Thursday, November 27, 2014

A Tennessee Thanksgiving...

In everything give thanks. ~ The apostle Paul

When it comes to life the critical thing is whether you take things for granted or take them with gratitude. ~ G. K. Chesterton
Sandy and I are in Knoxville, Tennessee with our son Josh; he is in an MFA program at the University of Tennessee. His girlfriend, Sammy is here too! Later today, the four of us will gather with about fifteen other graduate students from the same University and cook up a humongous Thanksgiving dinner! There will be an outside fire pit, and the possibility of some light snow falling. Tell me that doesn't sound like fun!

From a grateful heart, I send up a prayer of Thanksgiving for our many friends around the world, our family in Maine and Florida, our other kids, Meg and Justin, and to our beautiful daughter in law, Erika. Last, but by no means the least, our grandson, THE AMAZING WYATT!




Monday, November 24, 2014

Rick and Liz

When our son Josh was six he became friends with Ricky. They attended school together all the way together through high school. We have a lot of history. Ricky, along with a group of classmates, used to spend many a weekend at our house. The guys used to build debris huts and camp out in the woods behind our place. As they got older and got driver licenses they used to travel up to Maine from Massachusetts to our cabin. There, in that beautiful place, they would fish and swim in the Penobscot River, sit around an open fire under a billion stars, and often journey a little further north to climb and hike to the one mile summit of Mt. Katahdin. I was also most of those guys pastor.

Months ago, Rick asked if I would officiate his marriage to Liz that would take place in Massachusetts. In the months leading up to the big day I talked with them on Skype about their soon to be joint adventure as husband and wife and plans were confirmed. I live in Georgia. This past weekend, Rick and his bride to be flew me to the venue there in the northeast. Josh was there too, along with many of those same boys, now grown men. Some of the girls they grew up with were there too.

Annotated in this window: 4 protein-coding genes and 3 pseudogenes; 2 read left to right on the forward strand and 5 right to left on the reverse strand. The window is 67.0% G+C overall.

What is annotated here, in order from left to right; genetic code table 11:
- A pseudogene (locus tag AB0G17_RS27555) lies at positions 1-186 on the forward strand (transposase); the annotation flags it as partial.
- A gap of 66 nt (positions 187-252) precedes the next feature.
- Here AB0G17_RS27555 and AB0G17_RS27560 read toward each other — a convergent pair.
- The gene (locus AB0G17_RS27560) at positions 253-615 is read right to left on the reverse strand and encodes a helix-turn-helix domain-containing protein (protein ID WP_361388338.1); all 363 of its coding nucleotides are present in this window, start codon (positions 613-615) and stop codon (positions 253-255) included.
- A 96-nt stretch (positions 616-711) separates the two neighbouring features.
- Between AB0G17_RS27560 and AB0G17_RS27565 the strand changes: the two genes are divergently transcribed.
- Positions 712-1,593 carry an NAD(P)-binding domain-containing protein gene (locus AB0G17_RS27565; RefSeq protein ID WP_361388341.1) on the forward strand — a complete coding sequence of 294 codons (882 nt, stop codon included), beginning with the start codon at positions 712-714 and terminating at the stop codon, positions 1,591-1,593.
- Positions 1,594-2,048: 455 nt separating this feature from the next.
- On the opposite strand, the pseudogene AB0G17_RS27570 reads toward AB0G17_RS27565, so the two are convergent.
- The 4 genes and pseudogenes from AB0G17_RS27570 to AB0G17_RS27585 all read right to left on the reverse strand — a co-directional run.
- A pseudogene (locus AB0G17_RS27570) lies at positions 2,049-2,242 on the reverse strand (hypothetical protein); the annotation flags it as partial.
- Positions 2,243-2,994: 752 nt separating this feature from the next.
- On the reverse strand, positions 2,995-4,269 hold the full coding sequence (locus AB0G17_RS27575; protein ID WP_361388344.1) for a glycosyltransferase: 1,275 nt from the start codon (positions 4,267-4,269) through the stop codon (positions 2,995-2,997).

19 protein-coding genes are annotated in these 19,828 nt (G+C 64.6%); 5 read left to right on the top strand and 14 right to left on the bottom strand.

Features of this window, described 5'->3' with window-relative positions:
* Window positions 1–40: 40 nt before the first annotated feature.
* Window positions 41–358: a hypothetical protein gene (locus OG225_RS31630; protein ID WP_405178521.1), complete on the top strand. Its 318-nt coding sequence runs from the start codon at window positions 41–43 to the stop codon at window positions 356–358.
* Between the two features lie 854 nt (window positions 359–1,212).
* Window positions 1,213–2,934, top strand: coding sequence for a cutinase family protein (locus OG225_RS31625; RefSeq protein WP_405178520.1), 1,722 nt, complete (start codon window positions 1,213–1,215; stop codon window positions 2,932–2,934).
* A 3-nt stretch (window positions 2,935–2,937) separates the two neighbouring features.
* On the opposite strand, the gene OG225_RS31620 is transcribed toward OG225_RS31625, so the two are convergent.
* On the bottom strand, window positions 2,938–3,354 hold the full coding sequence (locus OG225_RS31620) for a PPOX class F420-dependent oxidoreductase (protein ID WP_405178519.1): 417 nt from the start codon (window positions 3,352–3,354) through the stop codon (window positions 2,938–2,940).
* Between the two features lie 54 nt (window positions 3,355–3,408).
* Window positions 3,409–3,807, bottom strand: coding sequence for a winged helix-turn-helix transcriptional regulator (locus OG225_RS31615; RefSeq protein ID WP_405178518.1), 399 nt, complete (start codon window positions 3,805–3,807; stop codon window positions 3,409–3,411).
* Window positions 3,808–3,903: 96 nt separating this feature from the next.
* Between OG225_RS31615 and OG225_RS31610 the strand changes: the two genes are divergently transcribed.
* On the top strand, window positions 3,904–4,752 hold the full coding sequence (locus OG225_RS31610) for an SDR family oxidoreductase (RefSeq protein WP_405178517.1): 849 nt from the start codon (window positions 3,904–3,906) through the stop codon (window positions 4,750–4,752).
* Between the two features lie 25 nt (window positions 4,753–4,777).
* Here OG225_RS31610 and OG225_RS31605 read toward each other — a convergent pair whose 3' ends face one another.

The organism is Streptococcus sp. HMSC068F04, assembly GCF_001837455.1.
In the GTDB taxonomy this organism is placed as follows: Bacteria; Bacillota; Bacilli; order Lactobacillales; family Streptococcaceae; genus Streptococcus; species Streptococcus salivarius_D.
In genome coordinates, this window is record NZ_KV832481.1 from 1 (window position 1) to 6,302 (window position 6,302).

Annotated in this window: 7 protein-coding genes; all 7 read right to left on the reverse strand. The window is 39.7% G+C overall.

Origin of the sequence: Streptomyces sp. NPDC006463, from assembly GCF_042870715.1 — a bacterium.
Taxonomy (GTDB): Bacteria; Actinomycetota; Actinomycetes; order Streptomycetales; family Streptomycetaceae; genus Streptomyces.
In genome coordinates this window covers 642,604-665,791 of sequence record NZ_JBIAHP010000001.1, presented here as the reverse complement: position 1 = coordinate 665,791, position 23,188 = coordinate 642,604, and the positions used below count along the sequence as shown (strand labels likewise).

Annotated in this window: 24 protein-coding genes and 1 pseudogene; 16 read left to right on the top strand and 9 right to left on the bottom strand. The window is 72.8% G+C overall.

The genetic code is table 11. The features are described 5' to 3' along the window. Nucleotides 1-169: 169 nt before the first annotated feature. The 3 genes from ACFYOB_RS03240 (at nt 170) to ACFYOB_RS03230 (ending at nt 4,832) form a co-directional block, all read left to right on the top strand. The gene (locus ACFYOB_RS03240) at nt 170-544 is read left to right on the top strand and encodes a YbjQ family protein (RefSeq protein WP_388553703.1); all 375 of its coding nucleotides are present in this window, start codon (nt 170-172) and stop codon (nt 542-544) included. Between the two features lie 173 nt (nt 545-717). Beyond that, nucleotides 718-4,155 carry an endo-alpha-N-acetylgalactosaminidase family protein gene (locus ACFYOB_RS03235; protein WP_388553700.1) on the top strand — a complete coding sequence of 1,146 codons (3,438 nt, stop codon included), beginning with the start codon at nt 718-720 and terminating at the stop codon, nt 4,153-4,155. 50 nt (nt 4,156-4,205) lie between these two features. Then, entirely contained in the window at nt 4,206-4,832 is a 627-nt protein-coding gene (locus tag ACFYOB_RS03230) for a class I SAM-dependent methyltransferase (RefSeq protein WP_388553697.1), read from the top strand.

It was a beautiful ceremony and not lacking in nostalgia. It was a time of reconnecting with a group of people I spent twelve years with and was filled with laughter and old stories…some stories we had all hoped nobody remembered!

Wednesday, November 19, 2014

Unquestionable

For want of a nail a shoe was lost. For want of a shoe a horse was lost. For want of a horse a rider was lost. For want of a rider a battle was lost. For want of a battle a kingdom was lost. All for the want of a nail. ~ A lyric used to teach the possible outcome of neglect

How then shall they call on Him whom they have not believed? And how shall they believe in Him of whom they have not heard? And how shall they hear without a preacher? And how shall they preach unless they are sent? ~ The unquestionable outcome of neglect (Romans 10:14-15) 

Saturday, November 15, 2014

A Little Corner of Eden...

God took the Man and set him down in the Garden of Eden to work the ground and keep it in order. 
~ Genesis 2:15

I followed parallel tire tracks that hugged the tree line that formed the border of hundreds of acres of hay fields. Earlier this summer, an hellacious windstorm -- topping out at around sixty miles per hour -- and sideways rain blew down a cluster of four large oak and sweet gum trees. For decades, their roots had burrowed down into the soil, allowing them to stand tall and reach for the heavens, but the tempest overwhelmed them. What remained was a disc-shaped wall of soil and rocks twenty-five feet in circumference and perpendicular to the ground.

From its low of thirty degrees, the temperature edged upwards, and as the sun crept higher toward a cloudless sky it revealed a sparkling silver blanket of frost. By eight a.m. I had filled my saw with mixed gas and bar oil from the tailgate of my pick-up that served as a workbench. Protected by leather work gloves stained by red Georgia dirt and darkened by streaks of oil, my hands turned the flathead screwdriver adjusting the tension of the chain. "Tinkering with my saw and preparing to clear out the tangle of limbs gives me a sense of accomplishment. I wonder why I feel so much satisfaction doing something so simple?" I remember thinking.

Soon, the larger stuff was cut into stove length, and the whining of the saw ceased. I loaded the freshly cut wood into the truck bed; their ends formed a neat tier of blonde circles. Added to the sense of accomplishment came a sense of well-being.

Nature's destruction had made the forest floor invisible and rendered the trail for the four wheelers impassible. Now, it was back in order. Accomplishment? Satisfaction? I had done what God had created me to do: I had subdued my corner of Eden...




Tuesday, November 11, 2014

Veterans

To our Veterans: over the decades, wells of ink have been wicked dry, and oceans of tears have been shed to express our appreciation for your sacrifice. Those of us who have never left family and home to protect our families and homes will never fully comprehend or appreciate the depth of your commitment.

Please accept our feeble expressions of gratitude.